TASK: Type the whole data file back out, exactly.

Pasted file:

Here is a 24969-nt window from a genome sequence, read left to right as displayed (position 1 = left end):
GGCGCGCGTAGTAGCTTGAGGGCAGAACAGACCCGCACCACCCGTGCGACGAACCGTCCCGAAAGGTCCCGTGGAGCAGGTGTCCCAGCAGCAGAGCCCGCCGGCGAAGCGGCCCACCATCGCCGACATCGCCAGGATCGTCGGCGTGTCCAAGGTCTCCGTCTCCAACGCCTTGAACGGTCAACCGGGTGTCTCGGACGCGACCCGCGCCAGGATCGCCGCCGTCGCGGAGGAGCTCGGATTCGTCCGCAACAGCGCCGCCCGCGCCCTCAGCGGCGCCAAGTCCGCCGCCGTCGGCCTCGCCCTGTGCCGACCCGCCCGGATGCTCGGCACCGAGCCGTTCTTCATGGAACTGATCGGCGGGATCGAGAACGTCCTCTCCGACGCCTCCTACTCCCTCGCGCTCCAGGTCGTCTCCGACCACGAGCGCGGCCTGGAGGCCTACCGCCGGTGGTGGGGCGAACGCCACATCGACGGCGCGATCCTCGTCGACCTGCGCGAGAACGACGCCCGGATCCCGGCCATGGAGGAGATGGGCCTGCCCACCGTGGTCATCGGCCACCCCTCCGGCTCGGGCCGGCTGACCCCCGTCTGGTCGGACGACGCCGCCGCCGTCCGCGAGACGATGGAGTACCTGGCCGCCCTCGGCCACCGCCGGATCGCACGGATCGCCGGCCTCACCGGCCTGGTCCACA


Here is a 24969-nt window from a genome sequence, read left to right as displayed (position 1 = left end):
GGCGCGCGTAGTAGCTTGAGGGCAGAACAGACCCGCACCACCCGTGCGACGAACCGTCCCGAAAGGTCCCGTGGAGCAGGTGTCCCAGCAGCAGAGCCCGCCGGCGAAGCGGCCCACCATCGCCGACATCGCCAGGATCGTCGGCGTGTCCAAGGTCTCCGTCTCCAACGCCTTGAACGGTCAACCGGGTGTCTCGGACGCGACCCGCGCCAGGATCGCCGCCGTCGCGGAGGAGCTCGGATTCGTCCGCAACAGCGCCGCCCGCGCCCTCAGCGGCGCCAAGTCCGCCGCCGTCGGCCTCGCCCTGTGCCGACCCGCCCGGATGCTCGGCACCGAGCCGTTCTTCATGGAACTGATCGGCGGGATCGAGAACGTCCTCTCCGACGCCTCCTACTCCCTCGCGCTCCAGGTCGTCTCCGACCACGAGCGCGGCCTGGAGGCCTACCGCCGGTGGTGGGGCGAACGCCACATCGACGGCGCGATCCTCGTCGACCTGCGCGAGAACGACGCCCGGATCCCGGCCATGGAGGAGATGGGCCTGCCCACCGTGGTCATCGGCCACCCCTCCGGCTCGGGCCGGCTGACCCCCGTCTGGTCGGACGACGCCGCCGCCGTCCGCGAGACGATGGAGTACCTGGCCGCCCTCGGCCACCGCCGGATCGCACGGATCGCCGGCCTCACCGGCCTGGTCCACA